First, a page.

The ornate wood cook stove was crackling and thick smells were wafting from the kitchen. Mark and Karen have styled out the kitchen with everything you need to create the best meals this side of timberline. We had pre-organized our food into meals, and everyone brought something to contribute each night. I sauntered along the ample counter space covered in Italian delectables like lasagna, gorgonzola bread, tortellini and fresh salad. The banquet-sized table was adorned with bottles of wine, candles and settings for 15 of us, which it gracefully accommodated. In the warm glow of light we toasted to closing the century amongst friends in a unique and beautiful place. As we feasted on the copious amount of food, we were oblivious to the storm once again raging outside.

The lodge is meticulously crafted out of the native timbers Mark found on the ridgetop. The large beams that span the ceiling and stairway treads that sweep up to the second floor, the trim around the windows, the floors, even the railings and pegs to hang coats on are a mix of lodgepole, larch, hemlock, fir and spruce, all milled on site. All the woodwork complements the warm, rustic feel of the lodge, but right now I appreciate the fact that this lodge is solid. A step out on to the west porch for some fresh air helped bring me out of my food stupor, but I didn’t stay out long for the wind was howling.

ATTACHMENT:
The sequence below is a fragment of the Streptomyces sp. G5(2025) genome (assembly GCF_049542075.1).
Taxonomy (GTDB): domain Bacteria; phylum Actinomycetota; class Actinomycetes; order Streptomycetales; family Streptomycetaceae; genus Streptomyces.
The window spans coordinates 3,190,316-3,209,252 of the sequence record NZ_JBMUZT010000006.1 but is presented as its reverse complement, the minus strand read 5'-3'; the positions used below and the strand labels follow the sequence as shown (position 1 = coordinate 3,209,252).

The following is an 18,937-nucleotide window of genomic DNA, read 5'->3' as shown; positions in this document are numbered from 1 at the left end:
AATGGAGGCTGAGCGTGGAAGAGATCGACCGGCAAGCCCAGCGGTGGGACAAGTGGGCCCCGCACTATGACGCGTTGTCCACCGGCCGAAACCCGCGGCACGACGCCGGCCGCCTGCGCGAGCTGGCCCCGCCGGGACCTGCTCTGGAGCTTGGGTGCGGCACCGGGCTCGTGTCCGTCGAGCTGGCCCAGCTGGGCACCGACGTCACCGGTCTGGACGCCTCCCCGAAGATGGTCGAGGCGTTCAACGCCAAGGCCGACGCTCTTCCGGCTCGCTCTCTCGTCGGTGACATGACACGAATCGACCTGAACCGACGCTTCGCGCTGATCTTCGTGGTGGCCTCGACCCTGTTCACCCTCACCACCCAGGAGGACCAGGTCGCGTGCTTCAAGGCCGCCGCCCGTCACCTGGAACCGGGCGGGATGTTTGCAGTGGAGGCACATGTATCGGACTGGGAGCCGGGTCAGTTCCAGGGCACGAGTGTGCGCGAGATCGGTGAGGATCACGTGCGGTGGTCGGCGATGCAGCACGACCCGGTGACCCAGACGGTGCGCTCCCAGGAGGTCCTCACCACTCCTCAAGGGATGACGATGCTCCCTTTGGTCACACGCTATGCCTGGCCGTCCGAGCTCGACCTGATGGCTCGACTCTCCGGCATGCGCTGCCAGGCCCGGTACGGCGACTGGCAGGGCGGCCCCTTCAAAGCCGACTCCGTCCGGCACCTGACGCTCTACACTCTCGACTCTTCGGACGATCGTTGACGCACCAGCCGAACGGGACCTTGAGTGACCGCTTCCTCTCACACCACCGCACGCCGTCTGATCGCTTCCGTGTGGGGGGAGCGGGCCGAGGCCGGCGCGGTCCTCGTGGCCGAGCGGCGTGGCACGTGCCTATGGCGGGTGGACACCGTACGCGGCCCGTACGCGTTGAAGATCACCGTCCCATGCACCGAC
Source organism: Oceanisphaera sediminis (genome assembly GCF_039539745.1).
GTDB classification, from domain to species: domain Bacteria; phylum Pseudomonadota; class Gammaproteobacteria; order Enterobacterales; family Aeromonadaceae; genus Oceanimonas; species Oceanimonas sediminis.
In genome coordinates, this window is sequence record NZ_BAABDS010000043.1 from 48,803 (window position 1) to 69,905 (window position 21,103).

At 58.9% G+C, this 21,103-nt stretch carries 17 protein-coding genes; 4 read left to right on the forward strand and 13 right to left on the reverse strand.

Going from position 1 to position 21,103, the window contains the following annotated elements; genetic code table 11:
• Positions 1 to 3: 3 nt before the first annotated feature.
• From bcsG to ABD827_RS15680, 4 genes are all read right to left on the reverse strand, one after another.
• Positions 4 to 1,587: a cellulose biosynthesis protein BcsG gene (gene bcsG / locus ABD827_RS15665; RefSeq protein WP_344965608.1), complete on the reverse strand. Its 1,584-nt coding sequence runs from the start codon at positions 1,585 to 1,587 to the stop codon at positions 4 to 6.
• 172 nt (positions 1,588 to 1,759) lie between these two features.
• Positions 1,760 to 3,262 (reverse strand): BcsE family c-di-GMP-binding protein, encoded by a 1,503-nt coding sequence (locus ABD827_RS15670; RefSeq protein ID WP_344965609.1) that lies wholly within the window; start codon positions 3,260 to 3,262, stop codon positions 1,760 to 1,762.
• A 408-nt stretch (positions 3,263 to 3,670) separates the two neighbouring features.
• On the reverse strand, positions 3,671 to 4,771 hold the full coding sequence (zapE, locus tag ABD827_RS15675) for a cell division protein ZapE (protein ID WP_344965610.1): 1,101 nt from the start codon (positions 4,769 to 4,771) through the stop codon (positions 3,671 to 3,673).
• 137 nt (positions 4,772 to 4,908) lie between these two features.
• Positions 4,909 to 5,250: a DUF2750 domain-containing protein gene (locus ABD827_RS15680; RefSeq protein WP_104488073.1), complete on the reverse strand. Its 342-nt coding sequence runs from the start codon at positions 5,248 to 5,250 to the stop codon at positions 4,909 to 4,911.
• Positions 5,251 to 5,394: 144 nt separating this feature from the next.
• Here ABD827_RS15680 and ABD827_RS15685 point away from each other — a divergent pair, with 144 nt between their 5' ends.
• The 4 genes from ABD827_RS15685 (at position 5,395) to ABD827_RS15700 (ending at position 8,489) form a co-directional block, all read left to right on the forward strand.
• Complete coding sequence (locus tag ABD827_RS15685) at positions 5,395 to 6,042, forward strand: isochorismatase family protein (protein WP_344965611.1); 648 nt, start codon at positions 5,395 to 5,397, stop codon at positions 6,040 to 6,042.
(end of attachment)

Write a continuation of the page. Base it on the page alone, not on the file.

Mark was playing guitar and singing “Fire on the Mountain.” I ad-libbed my own words into the song and came up with, “Lodge on the mountain, snow flakes in the air, powder in them hills, and its waitin’ for me there.” Rose couldn’t contain herself anymore and transformed the living room into a disco. I didn’t think it could happen, but all 15 of us were dancing to “Jungle Boogie.” Mark, adorned in a flowery Hawaiian shirt, was unfazed, and we all started to get serious about celebrating New Year’s.

I thought of what other people might be doing at this moment. We could be at home with the family reminiscing about old times. Nahhh. Maybe we should be in an underground bunker somewhere crammed in with a year’s supply of Spam and water. Definitely not. We had it made as far as I was concerned. Celebrating with great friends, secluded from the rest of the crazy world, and if it all came down tomorrow at least we would get one last day of excellent skiing.
When the clock struck midnight, although we didn’t know for sure, we all huddled out on the porch and yelled and screamed and spun noisemakers and tooted on paper horns until we were freezing, in spite of the howling wind and snow, in spite of Y2K fears.